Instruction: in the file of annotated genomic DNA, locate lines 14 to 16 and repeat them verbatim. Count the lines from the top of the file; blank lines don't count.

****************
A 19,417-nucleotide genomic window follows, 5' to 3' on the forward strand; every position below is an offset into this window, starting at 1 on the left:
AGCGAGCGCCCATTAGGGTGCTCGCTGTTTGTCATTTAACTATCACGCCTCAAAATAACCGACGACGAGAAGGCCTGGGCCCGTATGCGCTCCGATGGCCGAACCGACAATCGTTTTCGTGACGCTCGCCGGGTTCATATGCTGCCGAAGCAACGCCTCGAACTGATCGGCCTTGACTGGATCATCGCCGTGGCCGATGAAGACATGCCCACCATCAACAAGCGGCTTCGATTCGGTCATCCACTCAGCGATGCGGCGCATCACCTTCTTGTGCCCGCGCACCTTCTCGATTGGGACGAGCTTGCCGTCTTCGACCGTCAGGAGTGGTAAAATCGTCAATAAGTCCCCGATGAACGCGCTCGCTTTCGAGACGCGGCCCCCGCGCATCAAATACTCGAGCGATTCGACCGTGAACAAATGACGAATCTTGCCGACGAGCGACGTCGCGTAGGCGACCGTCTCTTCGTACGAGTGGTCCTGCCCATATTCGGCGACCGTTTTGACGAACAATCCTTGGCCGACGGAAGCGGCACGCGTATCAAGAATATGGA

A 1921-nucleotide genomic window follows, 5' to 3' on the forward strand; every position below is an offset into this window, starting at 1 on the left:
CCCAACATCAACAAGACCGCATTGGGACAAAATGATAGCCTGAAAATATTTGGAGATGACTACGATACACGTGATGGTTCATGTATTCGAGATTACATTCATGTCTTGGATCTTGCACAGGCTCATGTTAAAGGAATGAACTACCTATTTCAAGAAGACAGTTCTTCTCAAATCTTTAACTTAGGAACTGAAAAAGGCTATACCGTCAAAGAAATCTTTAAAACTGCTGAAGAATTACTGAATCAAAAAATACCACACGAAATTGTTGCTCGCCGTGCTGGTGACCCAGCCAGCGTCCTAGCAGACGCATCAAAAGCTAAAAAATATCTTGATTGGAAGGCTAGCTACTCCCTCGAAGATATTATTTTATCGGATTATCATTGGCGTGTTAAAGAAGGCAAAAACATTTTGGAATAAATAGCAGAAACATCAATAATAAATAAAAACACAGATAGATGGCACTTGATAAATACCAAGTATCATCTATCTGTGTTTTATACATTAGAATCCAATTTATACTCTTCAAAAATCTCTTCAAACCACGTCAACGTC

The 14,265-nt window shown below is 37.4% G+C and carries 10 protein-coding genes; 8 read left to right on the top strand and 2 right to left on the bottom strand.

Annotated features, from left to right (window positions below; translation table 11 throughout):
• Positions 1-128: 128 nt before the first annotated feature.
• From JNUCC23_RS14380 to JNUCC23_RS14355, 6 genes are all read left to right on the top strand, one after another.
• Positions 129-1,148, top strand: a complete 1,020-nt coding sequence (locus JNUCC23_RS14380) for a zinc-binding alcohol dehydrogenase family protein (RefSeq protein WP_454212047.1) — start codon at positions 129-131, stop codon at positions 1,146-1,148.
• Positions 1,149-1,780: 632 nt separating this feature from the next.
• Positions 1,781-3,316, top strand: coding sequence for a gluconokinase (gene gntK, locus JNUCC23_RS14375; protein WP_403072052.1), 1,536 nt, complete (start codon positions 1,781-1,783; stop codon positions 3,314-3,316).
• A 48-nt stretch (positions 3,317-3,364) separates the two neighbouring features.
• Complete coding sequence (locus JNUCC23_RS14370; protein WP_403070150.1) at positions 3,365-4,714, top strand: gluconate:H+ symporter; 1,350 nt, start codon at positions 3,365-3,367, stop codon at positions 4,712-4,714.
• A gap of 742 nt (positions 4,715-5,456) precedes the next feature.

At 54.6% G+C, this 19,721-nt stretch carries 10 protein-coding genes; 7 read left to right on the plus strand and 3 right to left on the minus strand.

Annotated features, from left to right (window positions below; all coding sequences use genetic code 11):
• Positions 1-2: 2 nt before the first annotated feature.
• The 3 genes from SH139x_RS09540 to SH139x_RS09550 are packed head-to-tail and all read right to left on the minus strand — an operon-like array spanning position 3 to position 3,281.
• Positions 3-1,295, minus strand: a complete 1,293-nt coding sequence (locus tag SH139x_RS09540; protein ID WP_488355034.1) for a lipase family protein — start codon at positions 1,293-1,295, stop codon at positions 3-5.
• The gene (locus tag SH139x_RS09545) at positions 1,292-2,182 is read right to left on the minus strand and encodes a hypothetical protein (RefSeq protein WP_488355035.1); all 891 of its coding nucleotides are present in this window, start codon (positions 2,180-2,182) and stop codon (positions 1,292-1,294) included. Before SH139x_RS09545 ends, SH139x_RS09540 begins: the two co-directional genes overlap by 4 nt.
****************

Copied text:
• A gap of 742 nt (positions 4,715-5,456) precedes the next feature.

At 54.6% G+C, this 19,721-nt stretch carries 10 protein-coding genes; 7 read left to right on the plus strand and 3 right to left on the minus strand.

Annotated features, from left to right (window positions below; all coding sequences use genetic code 11):